Short guide to Fixed Term Annuities

Annuity rates are currently at a record low making buying a standard annuity increasingly unattractive for many retirees. Once an annuity is bought it cannot be altered, which is why many retirees are adverse to the idea of buying one now and committing 100% of their pension fund. For this reason alternatives to buying a life annuity have become more prominent, as people look for a more flexible option. One of the main alternatives is that of income drawdown which allows a retiree to drawdown their income each year, subject to annual withdrawal limits known as the GAD rate.  These are set by the government and are, like annuity rates, based on the performance of gilt yields.  However the GAD rate has also fallen victim to poor gilt returns, making drawdown a less appealing alternative to an annuity. On top of this recent compulsory fund reviews has resulted in lowering the monthly income for many of those people who took out a drawdown policy 4 or 5 years ago.

So with life annuities perceived as poor value and drawdown being seen as high risk, there has been much discussion around the other alternative of fixed term annuities, also known as temporary annuities. These allow retirees to receive an income from their pension fund whilst also holding some of their money back for the future. The minimum term for a temporary annuity is 3 years but the average is normally either 5 of 10 years. You can agree what is known as maturity amount which is paid out at the end of the plan which can be used to buy another annuity or related retirement product. You can also build in death benefits so that if you pass away prematurely you can pass on your annuity income (or part of it) to a partner or spouse.  The key benefit from taking a fixed term annuity is should circumstances alter in the future you can potentially benefit. These can be economic circumstances whereby there has been an increase in annuity rates or changes to your own personal circumstances. For example if your health has deteriorated at the end of your fixed term annuity plan you maybe eligible for a higher paying enhanced annuity.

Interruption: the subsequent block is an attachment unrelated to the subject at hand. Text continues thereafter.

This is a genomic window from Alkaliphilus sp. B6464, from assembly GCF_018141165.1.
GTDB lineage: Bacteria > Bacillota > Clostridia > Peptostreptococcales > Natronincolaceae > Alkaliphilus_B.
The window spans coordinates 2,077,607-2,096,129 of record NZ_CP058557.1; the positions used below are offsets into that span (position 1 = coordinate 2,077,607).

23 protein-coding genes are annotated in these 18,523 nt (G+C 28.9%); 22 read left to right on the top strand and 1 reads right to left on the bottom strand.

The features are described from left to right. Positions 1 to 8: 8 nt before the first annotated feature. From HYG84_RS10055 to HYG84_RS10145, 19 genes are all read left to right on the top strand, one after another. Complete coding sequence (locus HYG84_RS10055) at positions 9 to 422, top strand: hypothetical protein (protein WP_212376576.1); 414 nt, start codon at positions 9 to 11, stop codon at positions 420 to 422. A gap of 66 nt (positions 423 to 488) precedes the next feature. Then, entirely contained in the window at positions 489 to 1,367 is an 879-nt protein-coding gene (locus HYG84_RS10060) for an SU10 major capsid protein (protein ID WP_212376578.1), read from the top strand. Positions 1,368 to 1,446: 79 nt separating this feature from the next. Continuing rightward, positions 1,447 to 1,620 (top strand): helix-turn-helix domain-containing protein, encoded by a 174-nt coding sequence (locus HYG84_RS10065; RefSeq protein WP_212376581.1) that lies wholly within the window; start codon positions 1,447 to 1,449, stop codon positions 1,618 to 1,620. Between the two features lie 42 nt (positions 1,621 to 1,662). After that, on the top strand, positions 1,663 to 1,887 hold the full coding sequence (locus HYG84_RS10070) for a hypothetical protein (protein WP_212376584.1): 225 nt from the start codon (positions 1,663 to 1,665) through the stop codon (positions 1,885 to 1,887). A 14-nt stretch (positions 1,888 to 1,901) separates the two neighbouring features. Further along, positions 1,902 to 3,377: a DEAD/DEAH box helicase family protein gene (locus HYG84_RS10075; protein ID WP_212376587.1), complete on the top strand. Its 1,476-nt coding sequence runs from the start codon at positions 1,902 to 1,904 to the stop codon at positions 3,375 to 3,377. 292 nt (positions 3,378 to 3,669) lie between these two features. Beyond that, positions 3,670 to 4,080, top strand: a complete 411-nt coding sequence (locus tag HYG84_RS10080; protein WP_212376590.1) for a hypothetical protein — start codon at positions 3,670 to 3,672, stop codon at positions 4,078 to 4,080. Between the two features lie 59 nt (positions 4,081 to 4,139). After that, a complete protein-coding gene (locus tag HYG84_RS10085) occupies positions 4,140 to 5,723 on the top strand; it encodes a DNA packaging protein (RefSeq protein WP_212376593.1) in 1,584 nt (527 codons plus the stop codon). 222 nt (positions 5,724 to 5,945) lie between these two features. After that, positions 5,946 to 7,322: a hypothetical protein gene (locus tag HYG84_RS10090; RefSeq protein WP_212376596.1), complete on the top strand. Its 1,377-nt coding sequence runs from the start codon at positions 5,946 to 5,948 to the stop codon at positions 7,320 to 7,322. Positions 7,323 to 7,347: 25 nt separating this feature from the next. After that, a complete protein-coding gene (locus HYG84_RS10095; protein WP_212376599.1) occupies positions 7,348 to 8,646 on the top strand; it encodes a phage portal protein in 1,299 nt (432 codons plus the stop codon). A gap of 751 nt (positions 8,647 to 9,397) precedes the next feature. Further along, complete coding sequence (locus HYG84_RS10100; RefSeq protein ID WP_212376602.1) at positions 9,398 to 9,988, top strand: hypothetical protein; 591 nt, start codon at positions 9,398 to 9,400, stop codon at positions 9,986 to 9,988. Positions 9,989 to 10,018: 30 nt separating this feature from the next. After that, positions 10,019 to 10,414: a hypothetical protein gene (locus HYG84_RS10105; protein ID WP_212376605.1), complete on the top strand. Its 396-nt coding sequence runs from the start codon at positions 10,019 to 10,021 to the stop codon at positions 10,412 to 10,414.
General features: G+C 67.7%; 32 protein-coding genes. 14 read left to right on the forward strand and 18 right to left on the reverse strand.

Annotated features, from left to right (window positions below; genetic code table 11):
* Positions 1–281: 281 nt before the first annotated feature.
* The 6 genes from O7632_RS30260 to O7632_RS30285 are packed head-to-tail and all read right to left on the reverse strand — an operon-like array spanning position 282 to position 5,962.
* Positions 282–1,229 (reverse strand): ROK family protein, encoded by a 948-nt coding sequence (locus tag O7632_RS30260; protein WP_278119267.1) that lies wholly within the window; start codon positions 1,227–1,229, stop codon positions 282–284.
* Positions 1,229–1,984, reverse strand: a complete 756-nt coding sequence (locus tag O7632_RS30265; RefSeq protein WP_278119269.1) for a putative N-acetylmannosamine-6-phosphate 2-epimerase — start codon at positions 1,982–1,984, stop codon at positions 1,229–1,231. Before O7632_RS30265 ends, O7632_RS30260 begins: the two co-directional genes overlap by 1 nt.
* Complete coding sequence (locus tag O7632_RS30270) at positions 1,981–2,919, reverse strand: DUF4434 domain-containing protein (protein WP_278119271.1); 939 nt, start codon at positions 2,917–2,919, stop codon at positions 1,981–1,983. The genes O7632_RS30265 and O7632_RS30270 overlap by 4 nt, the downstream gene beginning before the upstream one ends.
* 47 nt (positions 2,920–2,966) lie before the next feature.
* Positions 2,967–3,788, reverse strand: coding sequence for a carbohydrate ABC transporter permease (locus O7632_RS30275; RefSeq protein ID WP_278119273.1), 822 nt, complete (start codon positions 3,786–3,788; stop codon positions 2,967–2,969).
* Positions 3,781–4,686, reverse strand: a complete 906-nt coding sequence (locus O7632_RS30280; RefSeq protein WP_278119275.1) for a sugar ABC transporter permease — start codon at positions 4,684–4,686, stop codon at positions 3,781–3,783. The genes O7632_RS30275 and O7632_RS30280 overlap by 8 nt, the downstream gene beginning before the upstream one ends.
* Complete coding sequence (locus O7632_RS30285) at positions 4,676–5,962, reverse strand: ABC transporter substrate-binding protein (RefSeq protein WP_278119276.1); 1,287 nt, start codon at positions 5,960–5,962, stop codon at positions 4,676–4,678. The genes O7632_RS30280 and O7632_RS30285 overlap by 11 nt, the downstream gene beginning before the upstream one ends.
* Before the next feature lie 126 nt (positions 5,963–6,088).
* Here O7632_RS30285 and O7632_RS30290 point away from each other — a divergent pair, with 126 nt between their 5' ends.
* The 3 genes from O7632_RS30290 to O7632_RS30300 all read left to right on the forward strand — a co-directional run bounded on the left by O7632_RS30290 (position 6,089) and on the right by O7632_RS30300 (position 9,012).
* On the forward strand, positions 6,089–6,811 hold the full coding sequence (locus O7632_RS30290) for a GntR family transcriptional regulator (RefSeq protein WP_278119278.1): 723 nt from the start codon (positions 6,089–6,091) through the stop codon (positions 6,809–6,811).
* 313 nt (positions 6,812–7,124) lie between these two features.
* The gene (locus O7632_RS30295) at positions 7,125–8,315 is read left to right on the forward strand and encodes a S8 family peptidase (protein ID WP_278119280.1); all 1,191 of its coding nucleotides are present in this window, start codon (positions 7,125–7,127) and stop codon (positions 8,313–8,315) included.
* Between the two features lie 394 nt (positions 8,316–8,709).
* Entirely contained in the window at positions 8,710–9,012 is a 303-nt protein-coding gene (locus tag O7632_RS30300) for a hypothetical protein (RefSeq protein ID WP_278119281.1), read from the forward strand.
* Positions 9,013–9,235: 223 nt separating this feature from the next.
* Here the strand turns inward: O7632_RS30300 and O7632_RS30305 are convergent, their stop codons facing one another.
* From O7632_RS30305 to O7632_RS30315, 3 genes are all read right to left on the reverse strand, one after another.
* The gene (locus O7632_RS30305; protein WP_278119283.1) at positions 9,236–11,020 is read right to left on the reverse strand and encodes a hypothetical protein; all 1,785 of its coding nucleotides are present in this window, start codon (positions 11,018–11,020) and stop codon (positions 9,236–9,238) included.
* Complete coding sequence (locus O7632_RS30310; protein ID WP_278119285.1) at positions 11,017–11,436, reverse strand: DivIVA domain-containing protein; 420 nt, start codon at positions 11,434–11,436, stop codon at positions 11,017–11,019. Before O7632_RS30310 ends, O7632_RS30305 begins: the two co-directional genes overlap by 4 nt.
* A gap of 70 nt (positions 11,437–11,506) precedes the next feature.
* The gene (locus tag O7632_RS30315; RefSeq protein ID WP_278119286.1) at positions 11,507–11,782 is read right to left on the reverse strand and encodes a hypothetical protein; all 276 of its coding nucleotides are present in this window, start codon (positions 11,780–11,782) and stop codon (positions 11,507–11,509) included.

Critics of fixed term annuities point to the fact that there is no guarantee rates will improve in the future. In fact, given the current factors that are pushing downward pressure on rates seem set to continue, one could on balance say it is unlikely that rates will increase in the medium term. Secondly some have voiced concerns that potential changes to government policy surrounding tax and pensions could result in income levels being affected. However, supporters of fixed term annuities say that aside from issue of rate changes, fixed term annuities offer flexibility.  If your partner passes away and/or your health changes then you will be able to pick an annuity that suits these changes, something you cannot do when purchasing a level annuity.

Further Reading..

Fixed-term annuities could leave pensioners in a fix, warns insurer

Guide to  Fixed Term Annuities

Just Retirement-  Fixed Term Annuity

William Burrows - Fixed Term Annuities

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